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Wall Street: Home price appreciation still expected to hit 7%

And other housing insights from Morgan Stanley and Barclays

Despite a weak first quarter, home prices are still expected to rise by 7% in 2014, according to Wall Street analysts.

“We continue to expect home price appreciation to moderate from the torrid pace of mid-2012-13, supported by improving employment and growth prospects,” said analysts from Morgan Stanley (MS). “We leave our 2014 projections for new home sales (450-500 thousand units) and home prices (up 5-7% for the year) unchanged.”

Analysts from Barclays (BCS) agree. “Our base case projection for 2014 US home price appreciation is unchanged at 7%,” said analysts from Barclays.

Below are five other housing insights from Morgan Stanley and Barclays analysts:

1. Barclays’ analysts highlight the projected home price appreciation for the four “sand states”: Arizona, California, Florida and Nevada

Barclays’ raised its home price appreciation projections for Arizona and Florida from its previously reported projections. Barclays’ projection for Arizona was raised from 6.8% to 8.2% and Florida was raised from 7.7% to 8.3%. Barclays’ expectation for California remains static at 9.4%.

On the other hand, Barclays’ home price appreciation prediction for Nevada was dropped from 12.9% to 11%.

2. Morgan Stanley analysts downgrade their projections for existing home sales in 2014

Morgan Stanley’s analysts are now projecting existing home sales to between 4.75 and 5 million units, down from their previous projection of 5.25-5.75 million units.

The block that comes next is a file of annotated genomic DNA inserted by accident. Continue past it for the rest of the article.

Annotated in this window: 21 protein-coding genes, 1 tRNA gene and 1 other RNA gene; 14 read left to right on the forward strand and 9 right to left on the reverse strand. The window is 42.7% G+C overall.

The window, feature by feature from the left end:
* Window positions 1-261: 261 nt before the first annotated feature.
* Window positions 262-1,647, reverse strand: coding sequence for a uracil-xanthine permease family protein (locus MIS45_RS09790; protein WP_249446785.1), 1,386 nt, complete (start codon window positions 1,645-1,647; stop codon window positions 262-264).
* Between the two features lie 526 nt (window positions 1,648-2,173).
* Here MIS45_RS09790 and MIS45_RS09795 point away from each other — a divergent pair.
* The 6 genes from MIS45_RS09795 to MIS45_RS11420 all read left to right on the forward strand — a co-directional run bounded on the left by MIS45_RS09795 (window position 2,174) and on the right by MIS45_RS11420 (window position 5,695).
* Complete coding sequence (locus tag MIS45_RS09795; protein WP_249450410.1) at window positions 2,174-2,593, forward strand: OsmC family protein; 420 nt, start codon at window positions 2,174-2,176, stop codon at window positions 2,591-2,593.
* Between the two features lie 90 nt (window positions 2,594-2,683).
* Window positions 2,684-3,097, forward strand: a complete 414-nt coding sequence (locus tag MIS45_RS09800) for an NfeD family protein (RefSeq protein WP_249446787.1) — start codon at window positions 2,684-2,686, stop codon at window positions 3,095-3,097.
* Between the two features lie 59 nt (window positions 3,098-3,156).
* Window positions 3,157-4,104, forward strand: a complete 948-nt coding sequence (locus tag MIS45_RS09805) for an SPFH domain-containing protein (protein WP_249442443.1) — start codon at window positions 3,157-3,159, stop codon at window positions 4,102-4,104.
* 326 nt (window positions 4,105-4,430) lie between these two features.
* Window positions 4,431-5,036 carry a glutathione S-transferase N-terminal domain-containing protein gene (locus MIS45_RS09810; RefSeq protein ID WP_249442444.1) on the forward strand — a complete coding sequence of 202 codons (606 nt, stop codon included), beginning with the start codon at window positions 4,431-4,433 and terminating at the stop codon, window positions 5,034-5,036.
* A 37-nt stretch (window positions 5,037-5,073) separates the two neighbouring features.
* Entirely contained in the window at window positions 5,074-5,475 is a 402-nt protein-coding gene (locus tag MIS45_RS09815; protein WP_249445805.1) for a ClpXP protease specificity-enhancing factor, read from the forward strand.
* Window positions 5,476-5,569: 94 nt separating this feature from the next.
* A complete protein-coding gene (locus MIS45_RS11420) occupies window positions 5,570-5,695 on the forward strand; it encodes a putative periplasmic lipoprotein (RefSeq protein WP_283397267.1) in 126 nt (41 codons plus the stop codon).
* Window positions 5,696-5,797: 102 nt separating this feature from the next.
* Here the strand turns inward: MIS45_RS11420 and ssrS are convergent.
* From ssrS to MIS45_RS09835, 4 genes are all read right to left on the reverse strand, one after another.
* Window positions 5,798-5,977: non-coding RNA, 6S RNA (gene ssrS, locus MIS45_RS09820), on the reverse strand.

3. What explains the weakness in housing right now?

“In our view, the rationale for the weakness comes from a combination of three factors – severe winter weather; a transition away from investors reliant on distressed and cash purchases to mortgage credit- dependent buyers; and affordability challenges for first-time homebuyers,” Morgan Stanley’s analysts said.

The analysts also cite the nearly 20% of homeowners that remain underwater as of the fourth quarter of 2013. The analysts say that the concept of moving is especially challenging for these homeowners.

"Not only would the homeowners have to put up cash to make up the difference between the outstanding mortgage balance and the sale price of the house, but they would also need to find the money for the down payment on their new property,” the analysts said.

4. What’s the story out West?

Morgan Stanley’s analysts note that home sales are down in the western part of the country. That area is not as susceptible to a winter slowdown due to its milder climate. The analysts suggest that the slow down in the West is due to decline of distressed transactions and “the constraints faced by the traditional mortgage-dependent buyers.”

5. It’s not all bad news, right?

Despite the negative indicators, Morgan Stanley’s analysts are still “constructive” on the prospects for an ongoing housing recovery. But they caution that the data from the spring selling season bears watching closely for signs that may cause a re-evaluation of their “constructive” view of housing.

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